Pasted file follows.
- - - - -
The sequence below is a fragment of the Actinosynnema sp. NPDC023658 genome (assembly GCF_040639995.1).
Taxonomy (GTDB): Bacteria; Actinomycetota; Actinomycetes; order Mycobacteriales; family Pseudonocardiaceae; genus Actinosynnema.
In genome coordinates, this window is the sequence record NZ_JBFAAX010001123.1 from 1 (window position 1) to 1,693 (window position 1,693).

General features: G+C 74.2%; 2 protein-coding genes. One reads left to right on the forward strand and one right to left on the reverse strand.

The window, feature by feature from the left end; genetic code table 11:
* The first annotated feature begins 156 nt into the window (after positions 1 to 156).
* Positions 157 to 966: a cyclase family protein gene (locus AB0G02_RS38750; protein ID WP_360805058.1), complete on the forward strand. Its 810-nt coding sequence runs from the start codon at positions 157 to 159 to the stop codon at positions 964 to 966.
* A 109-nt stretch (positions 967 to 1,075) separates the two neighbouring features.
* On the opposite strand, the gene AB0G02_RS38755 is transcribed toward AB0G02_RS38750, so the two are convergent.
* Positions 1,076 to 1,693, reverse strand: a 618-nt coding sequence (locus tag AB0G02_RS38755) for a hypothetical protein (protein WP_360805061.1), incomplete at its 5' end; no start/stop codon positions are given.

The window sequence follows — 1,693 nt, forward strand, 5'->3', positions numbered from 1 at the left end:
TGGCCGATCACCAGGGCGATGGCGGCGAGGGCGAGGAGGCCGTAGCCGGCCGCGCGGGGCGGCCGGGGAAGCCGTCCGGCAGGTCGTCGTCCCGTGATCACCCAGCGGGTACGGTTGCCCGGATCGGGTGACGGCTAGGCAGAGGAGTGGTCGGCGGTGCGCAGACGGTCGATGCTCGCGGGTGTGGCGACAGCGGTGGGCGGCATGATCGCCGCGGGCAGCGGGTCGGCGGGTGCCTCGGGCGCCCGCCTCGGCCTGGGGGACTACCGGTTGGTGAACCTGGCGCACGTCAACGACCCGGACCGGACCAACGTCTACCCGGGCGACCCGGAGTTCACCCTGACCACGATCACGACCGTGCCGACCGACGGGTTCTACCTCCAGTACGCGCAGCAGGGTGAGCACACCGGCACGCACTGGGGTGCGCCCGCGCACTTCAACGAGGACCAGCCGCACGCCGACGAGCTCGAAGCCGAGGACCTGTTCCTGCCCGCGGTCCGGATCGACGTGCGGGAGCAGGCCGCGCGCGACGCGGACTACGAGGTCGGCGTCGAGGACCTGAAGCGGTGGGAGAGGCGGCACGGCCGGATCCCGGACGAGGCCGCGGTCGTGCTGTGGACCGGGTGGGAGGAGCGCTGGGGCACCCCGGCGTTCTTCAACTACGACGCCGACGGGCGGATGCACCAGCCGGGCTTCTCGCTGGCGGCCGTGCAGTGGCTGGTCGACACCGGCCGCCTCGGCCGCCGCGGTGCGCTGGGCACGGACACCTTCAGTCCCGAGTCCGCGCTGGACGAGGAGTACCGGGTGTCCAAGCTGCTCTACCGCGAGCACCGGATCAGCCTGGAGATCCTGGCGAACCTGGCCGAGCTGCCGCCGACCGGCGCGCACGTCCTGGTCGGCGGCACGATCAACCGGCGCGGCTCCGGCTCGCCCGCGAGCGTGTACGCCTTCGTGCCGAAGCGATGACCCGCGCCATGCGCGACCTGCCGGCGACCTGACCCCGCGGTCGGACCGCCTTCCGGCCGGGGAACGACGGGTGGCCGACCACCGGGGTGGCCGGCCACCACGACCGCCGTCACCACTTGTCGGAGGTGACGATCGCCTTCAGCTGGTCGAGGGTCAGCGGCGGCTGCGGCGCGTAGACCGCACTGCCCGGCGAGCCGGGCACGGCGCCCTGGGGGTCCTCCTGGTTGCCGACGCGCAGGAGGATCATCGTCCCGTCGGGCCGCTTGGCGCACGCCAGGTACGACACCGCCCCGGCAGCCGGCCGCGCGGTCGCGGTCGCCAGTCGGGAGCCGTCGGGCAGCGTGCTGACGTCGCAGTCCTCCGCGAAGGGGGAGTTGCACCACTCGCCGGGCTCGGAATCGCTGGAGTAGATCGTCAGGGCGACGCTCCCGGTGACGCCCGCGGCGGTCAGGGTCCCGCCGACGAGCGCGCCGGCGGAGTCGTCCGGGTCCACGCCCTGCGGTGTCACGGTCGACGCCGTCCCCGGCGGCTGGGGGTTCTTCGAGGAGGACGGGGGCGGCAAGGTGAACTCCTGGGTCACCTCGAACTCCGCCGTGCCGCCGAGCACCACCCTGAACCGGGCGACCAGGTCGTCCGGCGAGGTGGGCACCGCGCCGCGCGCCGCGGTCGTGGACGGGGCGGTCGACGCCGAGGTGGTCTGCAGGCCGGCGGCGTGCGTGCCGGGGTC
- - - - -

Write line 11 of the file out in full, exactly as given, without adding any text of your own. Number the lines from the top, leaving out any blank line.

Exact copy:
The window sequence follows — 1,693 nt, forward strand, 5'->3', positions numbered from 1 at the left end: